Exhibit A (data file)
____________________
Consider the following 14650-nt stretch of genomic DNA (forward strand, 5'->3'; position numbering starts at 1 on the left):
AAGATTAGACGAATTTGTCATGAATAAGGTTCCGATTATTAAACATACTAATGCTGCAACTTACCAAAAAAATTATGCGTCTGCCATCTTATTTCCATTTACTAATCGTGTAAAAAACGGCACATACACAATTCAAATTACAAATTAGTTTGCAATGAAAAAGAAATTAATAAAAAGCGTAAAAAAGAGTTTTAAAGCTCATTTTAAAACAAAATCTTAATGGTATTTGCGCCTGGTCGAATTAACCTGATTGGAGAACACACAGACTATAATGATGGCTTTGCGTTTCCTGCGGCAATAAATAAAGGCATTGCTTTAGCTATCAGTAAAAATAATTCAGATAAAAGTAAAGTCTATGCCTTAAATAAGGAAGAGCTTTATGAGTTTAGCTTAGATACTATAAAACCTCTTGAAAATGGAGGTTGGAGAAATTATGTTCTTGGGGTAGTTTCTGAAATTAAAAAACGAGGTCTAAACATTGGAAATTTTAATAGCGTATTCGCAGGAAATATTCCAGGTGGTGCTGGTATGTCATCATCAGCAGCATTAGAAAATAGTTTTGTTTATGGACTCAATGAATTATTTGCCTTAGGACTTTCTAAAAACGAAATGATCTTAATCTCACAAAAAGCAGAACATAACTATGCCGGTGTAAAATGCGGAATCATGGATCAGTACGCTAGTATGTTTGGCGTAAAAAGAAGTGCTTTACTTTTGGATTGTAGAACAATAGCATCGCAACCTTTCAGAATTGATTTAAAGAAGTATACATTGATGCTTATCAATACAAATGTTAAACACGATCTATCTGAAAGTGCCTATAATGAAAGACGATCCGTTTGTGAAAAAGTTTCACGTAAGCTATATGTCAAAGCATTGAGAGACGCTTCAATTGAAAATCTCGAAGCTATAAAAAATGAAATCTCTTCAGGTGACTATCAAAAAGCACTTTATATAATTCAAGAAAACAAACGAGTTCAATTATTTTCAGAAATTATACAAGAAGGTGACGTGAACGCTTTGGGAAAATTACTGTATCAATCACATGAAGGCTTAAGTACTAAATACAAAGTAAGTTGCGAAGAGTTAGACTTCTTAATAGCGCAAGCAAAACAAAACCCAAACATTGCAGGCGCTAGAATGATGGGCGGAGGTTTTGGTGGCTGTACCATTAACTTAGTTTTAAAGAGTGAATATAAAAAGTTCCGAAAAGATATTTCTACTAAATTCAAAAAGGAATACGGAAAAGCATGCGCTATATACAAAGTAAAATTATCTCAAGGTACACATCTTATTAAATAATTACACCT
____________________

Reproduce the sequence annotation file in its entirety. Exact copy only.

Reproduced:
Consider the following 14650-nt stretch of genomic DNA (forward strand, 5'->3'; position numbering starts at 1 on the left):
AAGATTAGACGAATTTGTCATGAATAAGGTTCCGATTATTAAACATACTAATGCTGCAACTTACCAAAAAAATTATGCGTCTGCCATCTTATTTCCATTTACTAATCGTGTAAAAAACGGCACATACACAATTCAAATTACAAATTAGTTTGCAATGAAAAAGAAATTAATAAAAAGCGTAAAAAAGAGTTTTAAAGCTCATTTTAAAACAAAATCTTAATGGTATTTGCGCCTGGTCGAATTAACCTGATTGGAGAACACACAGACTATAATGATGGCTTTGCGTTTCCTGCGGCAATAAATAAAGGCATTGCTTTAGCTATCAGTAAAAATAATTCAGATAAAAGTAAAGTCTATGCCTTAAATAAGGAAGAGCTTTATGAGTTTAGCTTAGATACTATAAAACCTCTTGAAAATGGAGGTTGGAGAAATTATGTTCTTGGGGTAGTTTCTGAAATTAAAAAACGAGGTCTAAACATTGGAAATTTTAATAGCGTATTCGCAGGAAATATTCCAGGTGGTGCTGGTATGTCATCATCAGCAGCATTAGAAAATAGTTTTGTTTATGGACTCAATGAATTATTTGCCTTAGGACTTTCTAAAAACGAAATGATCTTAATCTCACAAAAAGCAGAACATAACTATGCCGGTGTAAAATGCGGAATCATGGATCAGTACGCTAGTATGTTTGGCGTAAAAAGAAGTGCTTTACTTTTGGATTGTAGAACAATAGCATCGCAACCTTTCAGAATTGATTTAAAGAAGTATACATTGATGCTTATCAATACAAATGTTAAACACGATCTATCTGAAAGTGCCTATAATGAAAGACGATCCGTTTGTGAAAAAGTTTCACGTAAGCTATATGTCAAAGCATTGAGAGACGCTTCAATTGAAAATCTCGAAGCTATAAAAAATGAAATCTCTTCAGGTGACTATCAAAAAGCACTTTATATAATTCAAGAAAACAAACGAGTTCAATTATTTTCAGAAATTATACAAGAAGGTGACGTGAACGCTTTGGGAAAATTACTGTATCAATCACATGAAGGCTTAAGTACTAAATACAAAGTAAGTTGCGAAGAGTTAGACTTCTTAATAGCGCAAGCAAAACAAAACCCAAACATTGCAGGCGCTAGAATGATGGGCGGAGGTTTTGGTGGCTGTACCATTAACTTAGTTTTAAAGAGTGAATATAAAAAGTTCCGAAAAGATATTTCTACTAAATTCAAAAAGGAATACGGAAAAGCATGCGCTATATACAAAGTAAAATTATCTCAAGGTACACATCTTATTAAATAATTACACCT